CRF Blog

Have we hit Peak America?

by Bill Hayes

In Have we hit Peak America? for Foreign Policy magazine, Elbridge Colby and Paul Lettow look at the state of American power and offer a path to renewal.

For the first time in 200 years, most growth is occurring in the developing world, and the speed with which that shift — a function of globalization — has occurred is hard to fathom. Whereas in 1990 just 14 percent of cross-border flows of goods, services, and finances originated in emerging economies, today nearly 40 percent do. As recently as 2000, the GDP of China was one-tenth that of the United States; just 14 years later, the two economies are equal (at least in terms of purchasing power parity).

This shift reorders what was, in some sense, a historical anomaly: the transatlantic dominance of the past 150 years. As illustrated by the map below, it wasn’t until the Industrial Revolution took hold in the 19th century that the world’s “economic center of gravity” decisively moved toward Europe and the United States, which have since been the primary engines of growth. Today, however, the economic center of gravity is headed back toward Asia, and it is doing so with unique historical speed.

This trend will persist even though emerging economies are hitting roadblocks to growth, such as pervasive corruption in India and demographic challenges and serious distortions in the banking system in China. For instance, according to the asset-management firm BlackRock and the Organization for Economic Cooperation and Development (OECD), consumption in emerging markets has already eclipsed that in the United States, and spending by the middle classes in Asia-Pacific nations is on track to exceed middle-class spending in North America by a factor of nearly six by 2030.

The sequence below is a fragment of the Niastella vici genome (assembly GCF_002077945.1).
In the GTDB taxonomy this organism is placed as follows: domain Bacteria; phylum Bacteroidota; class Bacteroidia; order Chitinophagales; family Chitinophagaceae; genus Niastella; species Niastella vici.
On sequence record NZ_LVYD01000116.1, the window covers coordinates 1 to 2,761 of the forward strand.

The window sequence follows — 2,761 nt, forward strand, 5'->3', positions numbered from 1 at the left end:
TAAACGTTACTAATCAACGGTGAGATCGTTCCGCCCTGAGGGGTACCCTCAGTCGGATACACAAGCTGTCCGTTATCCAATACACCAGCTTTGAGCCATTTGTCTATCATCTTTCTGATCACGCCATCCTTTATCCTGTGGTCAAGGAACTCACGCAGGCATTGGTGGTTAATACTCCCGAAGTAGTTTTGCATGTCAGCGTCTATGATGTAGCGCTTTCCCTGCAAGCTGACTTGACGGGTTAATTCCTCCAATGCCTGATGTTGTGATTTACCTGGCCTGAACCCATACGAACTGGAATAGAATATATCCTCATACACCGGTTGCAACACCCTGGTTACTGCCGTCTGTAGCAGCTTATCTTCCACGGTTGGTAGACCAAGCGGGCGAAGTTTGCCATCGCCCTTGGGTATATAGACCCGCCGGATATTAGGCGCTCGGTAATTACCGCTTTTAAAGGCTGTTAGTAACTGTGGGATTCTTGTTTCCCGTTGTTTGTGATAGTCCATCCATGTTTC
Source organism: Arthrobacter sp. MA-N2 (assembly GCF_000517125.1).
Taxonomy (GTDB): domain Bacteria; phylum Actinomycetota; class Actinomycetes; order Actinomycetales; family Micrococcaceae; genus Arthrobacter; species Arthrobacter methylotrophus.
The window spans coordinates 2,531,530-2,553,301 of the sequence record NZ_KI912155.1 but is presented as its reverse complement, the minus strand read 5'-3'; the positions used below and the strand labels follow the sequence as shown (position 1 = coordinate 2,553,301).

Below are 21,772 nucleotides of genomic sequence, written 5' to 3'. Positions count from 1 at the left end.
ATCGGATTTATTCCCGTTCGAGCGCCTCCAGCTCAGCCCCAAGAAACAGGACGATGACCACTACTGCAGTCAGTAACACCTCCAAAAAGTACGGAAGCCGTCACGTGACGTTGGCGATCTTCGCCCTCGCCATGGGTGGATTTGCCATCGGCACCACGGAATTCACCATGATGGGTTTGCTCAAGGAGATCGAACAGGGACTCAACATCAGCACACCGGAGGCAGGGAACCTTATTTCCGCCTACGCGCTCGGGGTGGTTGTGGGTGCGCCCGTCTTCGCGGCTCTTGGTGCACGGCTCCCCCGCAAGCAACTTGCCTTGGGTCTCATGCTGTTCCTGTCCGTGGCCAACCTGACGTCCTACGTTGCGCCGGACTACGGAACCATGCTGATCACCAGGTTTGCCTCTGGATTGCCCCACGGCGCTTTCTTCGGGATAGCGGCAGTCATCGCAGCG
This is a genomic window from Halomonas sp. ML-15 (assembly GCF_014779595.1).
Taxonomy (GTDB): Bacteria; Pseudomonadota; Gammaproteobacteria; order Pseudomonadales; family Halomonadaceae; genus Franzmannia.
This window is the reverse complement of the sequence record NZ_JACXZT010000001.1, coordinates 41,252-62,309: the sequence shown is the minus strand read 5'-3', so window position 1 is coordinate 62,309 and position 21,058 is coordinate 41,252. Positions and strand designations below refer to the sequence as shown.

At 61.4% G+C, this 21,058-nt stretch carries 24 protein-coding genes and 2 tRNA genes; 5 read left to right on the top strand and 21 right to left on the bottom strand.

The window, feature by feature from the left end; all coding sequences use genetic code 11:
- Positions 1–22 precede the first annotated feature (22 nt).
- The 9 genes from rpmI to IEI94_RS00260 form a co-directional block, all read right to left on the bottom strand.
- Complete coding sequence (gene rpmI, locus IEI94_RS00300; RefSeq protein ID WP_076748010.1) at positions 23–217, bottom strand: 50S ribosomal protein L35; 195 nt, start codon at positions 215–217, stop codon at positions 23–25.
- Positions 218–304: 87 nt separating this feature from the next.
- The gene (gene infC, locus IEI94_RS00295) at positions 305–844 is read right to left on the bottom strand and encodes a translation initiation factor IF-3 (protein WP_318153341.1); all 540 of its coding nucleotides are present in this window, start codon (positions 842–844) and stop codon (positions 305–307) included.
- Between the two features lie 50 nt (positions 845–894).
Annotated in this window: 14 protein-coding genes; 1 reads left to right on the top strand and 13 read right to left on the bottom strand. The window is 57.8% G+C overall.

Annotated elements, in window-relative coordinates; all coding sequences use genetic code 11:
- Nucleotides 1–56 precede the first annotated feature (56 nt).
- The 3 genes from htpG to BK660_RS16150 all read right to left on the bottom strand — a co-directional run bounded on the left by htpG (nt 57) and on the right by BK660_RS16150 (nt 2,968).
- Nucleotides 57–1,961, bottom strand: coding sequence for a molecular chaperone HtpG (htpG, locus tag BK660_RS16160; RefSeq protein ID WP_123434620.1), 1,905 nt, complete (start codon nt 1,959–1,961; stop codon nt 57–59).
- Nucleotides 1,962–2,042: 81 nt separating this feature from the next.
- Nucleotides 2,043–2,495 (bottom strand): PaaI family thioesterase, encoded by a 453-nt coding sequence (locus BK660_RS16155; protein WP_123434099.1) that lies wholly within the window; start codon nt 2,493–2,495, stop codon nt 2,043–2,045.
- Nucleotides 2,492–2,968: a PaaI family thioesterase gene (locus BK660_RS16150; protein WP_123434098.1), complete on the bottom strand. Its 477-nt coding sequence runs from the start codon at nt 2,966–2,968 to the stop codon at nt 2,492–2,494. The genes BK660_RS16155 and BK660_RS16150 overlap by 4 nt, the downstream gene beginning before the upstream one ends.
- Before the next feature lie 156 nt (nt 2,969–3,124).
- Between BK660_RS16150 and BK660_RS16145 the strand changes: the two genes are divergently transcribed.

U.S. wealth is not shrinking in absolute terms — and it continues to benefit from economic globalization — but the United States and its allies are losing might compared with potential rivals. Although Europe and Japan have been responsible for much of the developed world’s lost relative economic power, the U.S. economy has also slowed from its traditional rates of expansion over the past several decades. Worsening productivity growth has played a particularly large role in the U.S. slowdown, dropping to around 0.5 percent annually, which the Financial Times has referred to as a “productivity crisis.” A range of factors are responsible, including a decline in the skill level of the American workforce and a drop in resources allocated to research and development.

Overall, the U.S. economy has become less competitive. The McKinsey Global Institute, for instance, has measured the relative attractiveness of the United States across a range of metrics, such as national spending on research and development and foreign direct investment as a percentage of GDP. It found that U.S. business attractiveness relative to that of competitors fell across 14 of 20 key metrics from 2000 to 2010 — and improved in none. [more]